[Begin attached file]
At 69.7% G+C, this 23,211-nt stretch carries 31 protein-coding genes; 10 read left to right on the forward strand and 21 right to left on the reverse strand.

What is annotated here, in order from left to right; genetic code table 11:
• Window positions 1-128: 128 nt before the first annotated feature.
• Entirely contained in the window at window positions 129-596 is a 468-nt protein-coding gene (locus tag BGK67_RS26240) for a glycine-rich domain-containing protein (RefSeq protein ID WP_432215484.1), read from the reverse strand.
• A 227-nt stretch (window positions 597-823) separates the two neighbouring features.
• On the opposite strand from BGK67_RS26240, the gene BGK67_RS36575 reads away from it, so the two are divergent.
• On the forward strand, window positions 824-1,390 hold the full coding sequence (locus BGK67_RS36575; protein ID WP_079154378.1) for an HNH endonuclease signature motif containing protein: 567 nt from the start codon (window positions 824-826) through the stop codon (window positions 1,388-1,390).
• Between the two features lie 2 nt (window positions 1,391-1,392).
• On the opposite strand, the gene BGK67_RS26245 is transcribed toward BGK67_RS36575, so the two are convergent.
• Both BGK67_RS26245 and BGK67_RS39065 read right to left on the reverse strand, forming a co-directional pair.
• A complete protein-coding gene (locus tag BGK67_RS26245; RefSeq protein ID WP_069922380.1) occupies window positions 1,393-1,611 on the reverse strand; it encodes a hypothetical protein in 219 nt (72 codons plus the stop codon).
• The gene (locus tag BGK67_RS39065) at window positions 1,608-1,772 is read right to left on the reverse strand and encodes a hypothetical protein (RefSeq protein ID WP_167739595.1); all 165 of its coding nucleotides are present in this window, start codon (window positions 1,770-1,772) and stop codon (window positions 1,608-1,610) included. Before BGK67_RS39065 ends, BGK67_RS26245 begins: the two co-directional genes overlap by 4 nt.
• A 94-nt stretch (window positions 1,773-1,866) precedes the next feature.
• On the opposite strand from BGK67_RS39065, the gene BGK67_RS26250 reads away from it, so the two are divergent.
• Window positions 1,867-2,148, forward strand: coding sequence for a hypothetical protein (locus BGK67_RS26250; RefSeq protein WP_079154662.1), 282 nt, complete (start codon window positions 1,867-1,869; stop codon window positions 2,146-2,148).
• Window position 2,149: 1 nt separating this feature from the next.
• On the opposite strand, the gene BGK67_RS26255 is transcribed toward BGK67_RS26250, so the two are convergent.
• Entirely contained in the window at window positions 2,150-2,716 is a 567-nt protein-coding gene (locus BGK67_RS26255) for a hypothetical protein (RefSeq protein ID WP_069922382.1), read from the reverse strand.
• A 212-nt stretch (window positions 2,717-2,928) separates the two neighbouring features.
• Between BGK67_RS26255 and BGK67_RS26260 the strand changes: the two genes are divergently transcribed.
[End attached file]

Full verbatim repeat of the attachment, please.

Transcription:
At 69.7% G+C, this 23,211-nt stretch carries 31 protein-coding genes; 10 read left to right on the forward strand and 21 right to left on the reverse strand.

What is annotated here, in order from left to right; genetic code table 11:
• Window positions 1-128: 128 nt before the first annotated feature.
• Entirely contained in the window at window positions 129-596 is a 468-nt protein-coding gene (locus tag BGK67_RS26240) for a glycine-rich domain-containing protein (RefSeq protein ID WP_432215484.1), read from the reverse strand.
• A 227-nt stretch (window positions 597-823) separates the two neighbouring features.
• On the opposite strand from BGK67_RS26240, the gene BGK67_RS36575 reads away from it, so the two are divergent.
• On the forward strand, window positions 824-1,390 hold the full coding sequence (locus BGK67_RS36575; protein ID WP_079154378.1) for an HNH endonuclease signature motif containing protein: 567 nt from the start codon (window positions 824-826) through the stop codon (window positions 1,388-1,390).
• Between the two features lie 2 nt (window positions 1,391-1,392).
• On the opposite strand, the gene BGK67_RS26245 is transcribed toward BGK67_RS36575, so the two are convergent.
• Both BGK67_RS26245 and BGK67_RS39065 read right to left on the reverse strand, forming a co-directional pair.
• A complete protein-coding gene (locus tag BGK67_RS26245; RefSeq protein ID WP_069922380.1) occupies window positions 1,393-1,611 on the reverse strand; it encodes a hypothetical protein in 219 nt (72 codons plus the stop codon).
• The gene (locus tag BGK67_RS39065) at window positions 1,608-1,772 is read right to left on the reverse strand and encodes a hypothetical protein (RefSeq protein ID WP_167739595.1); all 165 of its coding nucleotides are present in this window, start codon (window positions 1,770-1,772) and stop codon (window positions 1,608-1,610) included. Before BGK67_RS39065 ends, BGK67_RS26245 begins: the two co-directional genes overlap by 4 nt.
• A 94-nt stretch (window positions 1,773-1,866) precedes the next feature.
• On the opposite strand from BGK67_RS39065, the gene BGK67_RS26250 reads away from it, so the two are divergent.
• Window positions 1,867-2,148, forward strand: coding sequence for a hypothetical protein (locus BGK67_RS26250; RefSeq protein WP_079154662.1), 282 nt, complete (start codon window positions 1,867-1,869; stop codon window positions 2,146-2,148).
• Window position 2,149: 1 nt separating this feature from the next.
• On the opposite strand, the gene BGK67_RS26255 is transcribed toward BGK67_RS26250, so the two are convergent.
• Entirely contained in the window at window positions 2,150-2,716 is a 567-nt protein-coding gene (locus BGK67_RS26255) for a hypothetical protein (RefSeq protein ID WP_069922382.1), read from the reverse strand.
• A 212-nt stretch (window positions 2,717-2,928) separates the two neighbouring features.
• Between BGK67_RS26255 and BGK67_RS26260 the strand changes: the two genes are divergently transcribed.